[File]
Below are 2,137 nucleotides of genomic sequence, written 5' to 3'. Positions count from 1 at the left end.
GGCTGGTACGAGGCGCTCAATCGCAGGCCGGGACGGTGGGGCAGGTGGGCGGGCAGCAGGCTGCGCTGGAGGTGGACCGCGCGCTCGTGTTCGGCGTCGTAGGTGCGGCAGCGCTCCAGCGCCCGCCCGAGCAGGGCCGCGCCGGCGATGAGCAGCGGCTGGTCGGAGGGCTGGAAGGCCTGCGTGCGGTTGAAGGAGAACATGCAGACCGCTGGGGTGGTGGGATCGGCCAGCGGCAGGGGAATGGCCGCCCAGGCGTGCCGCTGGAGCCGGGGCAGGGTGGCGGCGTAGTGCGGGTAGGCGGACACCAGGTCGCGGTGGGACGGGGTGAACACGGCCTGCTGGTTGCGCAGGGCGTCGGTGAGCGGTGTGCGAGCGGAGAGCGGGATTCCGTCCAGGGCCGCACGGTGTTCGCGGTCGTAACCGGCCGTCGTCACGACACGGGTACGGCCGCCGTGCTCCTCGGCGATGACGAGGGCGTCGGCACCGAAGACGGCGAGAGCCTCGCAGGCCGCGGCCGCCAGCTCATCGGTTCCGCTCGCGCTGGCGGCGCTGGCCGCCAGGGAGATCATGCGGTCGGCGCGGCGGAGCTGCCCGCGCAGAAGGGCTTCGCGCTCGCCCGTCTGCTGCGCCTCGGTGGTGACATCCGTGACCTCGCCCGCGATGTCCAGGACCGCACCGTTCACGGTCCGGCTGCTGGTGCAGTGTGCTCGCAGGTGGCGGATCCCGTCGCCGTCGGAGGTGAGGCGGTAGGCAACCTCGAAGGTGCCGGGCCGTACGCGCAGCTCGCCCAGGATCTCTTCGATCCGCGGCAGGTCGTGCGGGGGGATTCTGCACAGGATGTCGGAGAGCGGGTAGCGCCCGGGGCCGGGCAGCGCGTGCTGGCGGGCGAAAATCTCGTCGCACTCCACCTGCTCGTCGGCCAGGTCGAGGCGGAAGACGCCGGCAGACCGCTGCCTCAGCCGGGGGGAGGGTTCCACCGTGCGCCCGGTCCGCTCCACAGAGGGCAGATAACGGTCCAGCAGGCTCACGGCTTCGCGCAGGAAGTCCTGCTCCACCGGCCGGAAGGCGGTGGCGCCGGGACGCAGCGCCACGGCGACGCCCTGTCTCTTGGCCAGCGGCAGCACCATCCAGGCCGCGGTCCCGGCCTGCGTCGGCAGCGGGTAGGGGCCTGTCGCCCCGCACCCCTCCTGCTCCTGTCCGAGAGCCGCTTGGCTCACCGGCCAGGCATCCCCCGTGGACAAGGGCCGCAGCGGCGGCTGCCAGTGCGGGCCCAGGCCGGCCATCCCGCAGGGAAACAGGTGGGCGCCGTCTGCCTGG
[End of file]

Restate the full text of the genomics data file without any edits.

Below are 2,137 nucleotides of genomic sequence, written 5' to 3'. Positions count from 1 at the left end.
GGCTGGTACGAGGCGCTCAATCGCAGGCCGGGACGGTGGGGCAGGTGGGCGGGCAGCAGGCTGCGCTGGAGGTGGACCGCGCGCTCGTGTTCGGCGTCGTAGGTGCGGCAGCGCTCCAGCGCCCGCCCGAGCAGGGCCGCGCCGGCGATGAGCAGCGGCTGGTCGGAGGGCTGGAAGGCCTGCGTGCGGTTGAAGGAGAACATGCAGACCGCTGGGGTGGTGGGATCGGCCAGCGGCAGGGGAATGGCCGCCCAGGCGTGCCGCTGGAGCCGGGGCAGGGTGGCGGCGTAGTGCGGGTAGGCGGACACCAGGTCGCGGTGGGACGGGGTGAACACGGCCTGCTGGTTGCGCAGGGCGTCGGTGAGCGGTGTGCGAGCGGAGAGCGGGATTCCGTCCAGGGCCGCACGGTGTTCGCGGTCGTAACCGGCCGTCGTCACGACACGGGTACGGCCGCCGTGCTCCTCGGCGATGACGAGGGCGTCGGCACCGAAGACGGCGAGAGCCTCGCAGGCCGCGGCCGCCAGCTCATCGGTTCCGCTCGCGCTGGCGGCGCTGGCCGCCAGGGAGATCATGCGGTCGGCGCGGCGGAGCTGCCCGCGCAGAAGGGCTTCGCGCTCGCCCGTCTGCTGCGCCTCGGTGGTGACATCCGTGACCTCGCCCGCGATGTCCAGGACCGCACCGTTCACGGTCCGGCTGCTGGTGCAGTGTGCTCGCAGGTGGCGGATCCCGTCGCCGTCGGAGGTGAGGCGGTAGGCAACCTCGAAGGTGCCGGGCCGTACGCGCAGCTCGCCCAGGATCTCTTCGATCCGCGGCAGGTCGTGCGGGGGGATTCTGCACAGGATGTCGGAGAGCGGGTAGCGCCCGGGGCCGGGCAGCGCGTGCTGGCGGGCGAAAATCTCGTCGCACTCCACCTGCTCGTCGGCCAGGTCGAGGCGGAAGACGCCGGCAGACCGCTGCCTCAGCCGGGGGGAGGGTTCCACCGTGCGCCCGGTCCGCTCCACAGAGGGCAGATAACGGTCCAGCAGGCTCACGGCTTCGCGCAGGAAGTCCTGCTCCACCGGCCGGAAGGCGGTGGCGCCGGGACGCAGCGCCACGGCGACGCCCTGTCTCTTGGCCAGCGGCAGCACCATCCAGGCCGCGGTCCCGGCCTGCGTCGGCAGCGGGTAGGGGCCTGTCGCCCCGCACCCCTCCTGCTCCTGTCCGAGAGCCGCTTGGCTCACCGGCCAGGCATCCCCCGTGGACAAGGGCCGCAGCGGCGGCTGCCAGTGCGGGCCCAGGCCGGCCATCCCGCAGGGAAACAGGTGGGCGCCGTCTGCCTGG